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how do you deal with toddler attitude? BG BREAK 17 kids; Colorado 20504 posts
1st Jun '11

My son is driving me bonkers. He has the worst attitude. If I tell him something he puts his hands on his ears, or sticks his tongue out at me, or just has a tantrum. I am getting very frustrated with him, and I really don't know what the solution for this is. Is it just a "phase"? will he grow out of it? With the way he is acting right now, I think he will be in jail by the time he's in high school. I feel like I'm failing him, but I don't know what else I can do. He only started acting like this recently.

Clk 2 kids; Dexter, Michigan 11973 posts
1st Jun '11

Some of that is learned behavior like putting hands on his ears. Also he is probably doing it for attention, just ignore the bad and praise big for the good. Eventually he will come around.

Blythe. 1 child; Indiana 22368 posts
1st Jun '11

welcome to my life, they are just testing the limits. I am a firm believer in time outs. My daughter is bad as hell at home but thank god she is well behaved in public. She just recently started smoking twigs :roll: when I tell her to stop she puts her hand up like "don't say shit to me mommy"

~*Navy Wife*~ Washington 3159 posts
1st Jun '11

When Audrey does things like that or gets super sassy, I put her in timeout. I taught her how to say sorry and she gives hugs and kisses. She genuinely feels bad if I say 'timeout.' She still has her moments. And for tantrums and stuff, I will actually walk her to her room and get down to her level and tell her that she can have some time by herself to calm down. She'll stay in there for about 3-5 min and then come out and apologize usually. I just make sure she apologizes and don't back down when she acts out. If you give in to what he wants, it only encourages that behavior.

BG BREAK 17 kids; Colorado 20504 posts
1st Jun '11
Quoting Miss Blythe:" welcome to my life, they are just testing the limits. I am a firm believer in time outs. My daughter ... [snip!] ... She just recently started smoking twigs :roll: when I tell her to stop she puts her hand up like "don't say shit to me mommy""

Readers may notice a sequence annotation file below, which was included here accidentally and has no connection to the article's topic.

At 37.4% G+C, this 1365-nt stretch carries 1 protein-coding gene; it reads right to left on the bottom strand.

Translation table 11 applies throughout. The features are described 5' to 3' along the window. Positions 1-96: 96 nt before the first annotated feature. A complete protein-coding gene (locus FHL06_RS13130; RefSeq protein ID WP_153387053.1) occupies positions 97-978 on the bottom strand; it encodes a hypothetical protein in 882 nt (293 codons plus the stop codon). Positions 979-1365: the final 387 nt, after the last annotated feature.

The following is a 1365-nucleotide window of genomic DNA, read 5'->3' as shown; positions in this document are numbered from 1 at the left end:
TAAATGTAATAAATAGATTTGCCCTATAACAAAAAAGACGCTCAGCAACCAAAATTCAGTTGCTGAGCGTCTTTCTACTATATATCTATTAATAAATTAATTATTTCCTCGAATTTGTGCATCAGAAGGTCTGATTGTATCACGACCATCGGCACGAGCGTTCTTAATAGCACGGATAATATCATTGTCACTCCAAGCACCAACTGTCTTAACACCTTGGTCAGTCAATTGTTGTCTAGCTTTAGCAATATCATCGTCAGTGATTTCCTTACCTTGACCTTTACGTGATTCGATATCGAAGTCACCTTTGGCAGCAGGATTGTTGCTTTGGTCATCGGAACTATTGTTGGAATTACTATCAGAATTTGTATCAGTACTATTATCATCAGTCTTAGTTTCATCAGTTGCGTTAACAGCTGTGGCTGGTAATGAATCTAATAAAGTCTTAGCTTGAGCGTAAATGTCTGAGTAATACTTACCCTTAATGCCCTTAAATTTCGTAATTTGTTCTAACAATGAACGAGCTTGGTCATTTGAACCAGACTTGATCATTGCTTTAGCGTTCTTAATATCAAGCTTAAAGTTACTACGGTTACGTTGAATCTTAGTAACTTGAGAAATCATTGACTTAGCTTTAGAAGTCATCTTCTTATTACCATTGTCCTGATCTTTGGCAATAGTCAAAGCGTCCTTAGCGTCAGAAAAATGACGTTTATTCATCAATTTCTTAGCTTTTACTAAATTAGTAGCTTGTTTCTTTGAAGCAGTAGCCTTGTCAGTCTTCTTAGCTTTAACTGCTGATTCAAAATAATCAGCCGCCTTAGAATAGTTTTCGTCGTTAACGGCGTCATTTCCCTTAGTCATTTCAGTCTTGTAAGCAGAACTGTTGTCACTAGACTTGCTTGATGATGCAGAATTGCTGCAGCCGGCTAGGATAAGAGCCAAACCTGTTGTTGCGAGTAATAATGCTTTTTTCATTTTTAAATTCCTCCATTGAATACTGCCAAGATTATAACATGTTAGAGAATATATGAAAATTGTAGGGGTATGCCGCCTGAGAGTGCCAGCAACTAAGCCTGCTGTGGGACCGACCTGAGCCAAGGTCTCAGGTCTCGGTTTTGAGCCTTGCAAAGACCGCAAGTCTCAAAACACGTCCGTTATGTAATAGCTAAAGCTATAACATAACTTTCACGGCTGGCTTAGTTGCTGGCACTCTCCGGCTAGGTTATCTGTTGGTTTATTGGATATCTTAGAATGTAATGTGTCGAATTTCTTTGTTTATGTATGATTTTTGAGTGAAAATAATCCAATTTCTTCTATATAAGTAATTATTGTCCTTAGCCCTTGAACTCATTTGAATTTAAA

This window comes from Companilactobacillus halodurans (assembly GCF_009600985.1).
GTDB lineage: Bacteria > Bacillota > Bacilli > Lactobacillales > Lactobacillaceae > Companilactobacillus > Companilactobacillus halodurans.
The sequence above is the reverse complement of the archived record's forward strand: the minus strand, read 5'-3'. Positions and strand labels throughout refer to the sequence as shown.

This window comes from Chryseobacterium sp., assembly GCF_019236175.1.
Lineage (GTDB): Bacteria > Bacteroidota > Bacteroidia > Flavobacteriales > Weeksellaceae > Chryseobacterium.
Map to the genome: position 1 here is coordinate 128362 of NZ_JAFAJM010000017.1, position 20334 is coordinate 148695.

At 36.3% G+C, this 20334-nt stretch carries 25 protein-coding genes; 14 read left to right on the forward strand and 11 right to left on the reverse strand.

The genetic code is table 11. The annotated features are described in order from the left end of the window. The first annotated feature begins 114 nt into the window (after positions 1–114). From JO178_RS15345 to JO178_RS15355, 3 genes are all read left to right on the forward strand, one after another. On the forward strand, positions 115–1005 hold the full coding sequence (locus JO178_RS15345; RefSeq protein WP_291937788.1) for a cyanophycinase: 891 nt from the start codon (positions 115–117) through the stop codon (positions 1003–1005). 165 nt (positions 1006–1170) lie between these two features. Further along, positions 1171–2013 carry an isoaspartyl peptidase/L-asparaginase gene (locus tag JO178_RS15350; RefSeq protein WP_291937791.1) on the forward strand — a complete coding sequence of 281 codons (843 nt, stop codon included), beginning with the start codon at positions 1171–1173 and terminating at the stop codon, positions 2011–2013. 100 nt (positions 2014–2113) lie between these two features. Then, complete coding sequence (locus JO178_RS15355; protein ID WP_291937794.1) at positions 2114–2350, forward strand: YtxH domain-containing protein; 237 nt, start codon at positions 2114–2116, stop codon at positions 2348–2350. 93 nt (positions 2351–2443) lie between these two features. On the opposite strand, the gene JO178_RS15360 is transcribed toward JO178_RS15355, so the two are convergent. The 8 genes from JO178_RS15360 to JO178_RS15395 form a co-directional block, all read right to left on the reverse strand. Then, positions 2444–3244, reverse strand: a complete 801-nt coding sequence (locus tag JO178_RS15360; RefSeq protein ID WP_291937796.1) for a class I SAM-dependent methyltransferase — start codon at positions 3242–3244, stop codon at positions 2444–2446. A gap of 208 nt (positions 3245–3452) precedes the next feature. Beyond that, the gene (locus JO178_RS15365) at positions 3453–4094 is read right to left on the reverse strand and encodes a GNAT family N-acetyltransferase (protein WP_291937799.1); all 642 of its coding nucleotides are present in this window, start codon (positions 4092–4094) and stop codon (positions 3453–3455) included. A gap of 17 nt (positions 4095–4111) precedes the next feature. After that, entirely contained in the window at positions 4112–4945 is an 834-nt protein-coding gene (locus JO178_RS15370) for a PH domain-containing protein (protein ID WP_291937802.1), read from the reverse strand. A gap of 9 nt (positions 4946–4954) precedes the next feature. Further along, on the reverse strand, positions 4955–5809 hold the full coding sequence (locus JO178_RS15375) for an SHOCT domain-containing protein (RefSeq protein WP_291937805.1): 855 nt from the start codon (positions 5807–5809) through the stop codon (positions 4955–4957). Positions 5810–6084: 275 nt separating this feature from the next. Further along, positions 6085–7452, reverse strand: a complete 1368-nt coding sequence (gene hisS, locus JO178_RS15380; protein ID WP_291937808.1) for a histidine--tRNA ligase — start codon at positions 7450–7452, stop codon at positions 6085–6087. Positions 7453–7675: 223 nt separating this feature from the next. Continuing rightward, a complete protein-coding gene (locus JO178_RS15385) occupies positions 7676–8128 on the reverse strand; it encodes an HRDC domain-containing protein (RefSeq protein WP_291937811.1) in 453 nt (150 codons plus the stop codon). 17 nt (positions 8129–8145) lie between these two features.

I use time outs, he lays in his room and kicks his (half) door, screaming his head off. :cry: I was only trying to do a few minutes since he was so young, but it doesn't seem right to let him out of time out when he's having a tantrum.

somethingcleveraboutleavi Harvard, Illinois 26541 posts
1st Jun '11

I hope to the good Lord someone can fill me in..We are dealing with the exact same thing she tells us "NO" constantly...and she thinks going in the corner is a game.......
She will be in there the full 3 minutes then say I'm sorry Mama....I pawnise (promise) Then do whatever it was she went into the corner for again...Laugh and PUT HERSELF IN THE CORNER......How do you deal with that????

Katie's Bees Virginia 15428 posts
1st Jun '11

I did time out... immediately... and before they got out, we talked about the "right" way to respond or ask for something, and they couldnt' get out until they said it nicely and apologized.

They test their boundaries and push the limits... I found that it's best if whatever you do, you're consistant with it and follow through... evey time. Some days it's a lot harder than others, but the sooner you "correct" the behavior, the easier and nicer it will be for everyone. The longer stuff like that gets pushed off, the worse it becomes and harder it is to 'fix'. :)



Good luck!

Blythe. 1 child; Indiana 22368 posts
1st Jun '11
Quoting CJulian:" I use time outs, he lays in his room and kicks his (half) door, screaming his head off. :cry: I was ... [snip!] ... to do a few minutes since he was so young, but it doesn't seem right to let him out of time out when he's having a tantrum."


I do 1 minute for every year of age, so my daughter gets 2 minutes. However if she gets up she has to start the timer over and sit there for 2 more minutes. I normally sit there with her and try to talk about why she is there

Matt Balzano Virginia 1 posts
27th Nov '12

Well this is obviously a very common feeling. But we all vented here and nobody offered any advice. I certainly dont know the answers but can say what we do.
We have found that things that follow with the adlerian psychology philosophy work best. So timeouts work, but only if they are working. if they love timeout then we find something else that matters to them.
the consequence has to be revealed to them in advance and reasonable - some say related but I havent always, been able to find something. And sometimes you need to FIND SOMETHING NOW!
If my 4yr old isnt responding to timeouts for his obstinate behavior I have tried to find what is immediately important to him and say he will lose that for a time if he doesnt listen. I have even used a little cupcake decoration he loved. When he wouldnt get ready to leave the house I took it away and said he can have his cupcake decoration if he got his shoes on and when he was in his car seat. It was all about finding what HE cared about.



Books that helped me are:
Ain't Misbehavin': Tactics for Tantrums, Meltdowns, Bedtime Blues and Other Perfectly Normal Kid Behaviors
&
Honey, I Wrecked the Kids: When Yelling, Screaming, Threats, Bribes, Time-outs, Sticker Charts and Removing Privileges All Don't Work by Alyson Schafer



How to Behave So Your Preschooler Will, Too! by Sal Severe



If I Have to Tell You One More Time. . .: The Revolutionary Program That Gets Your Kids To Listen Without Nagging, Reminding, or Yelling by Amy McCready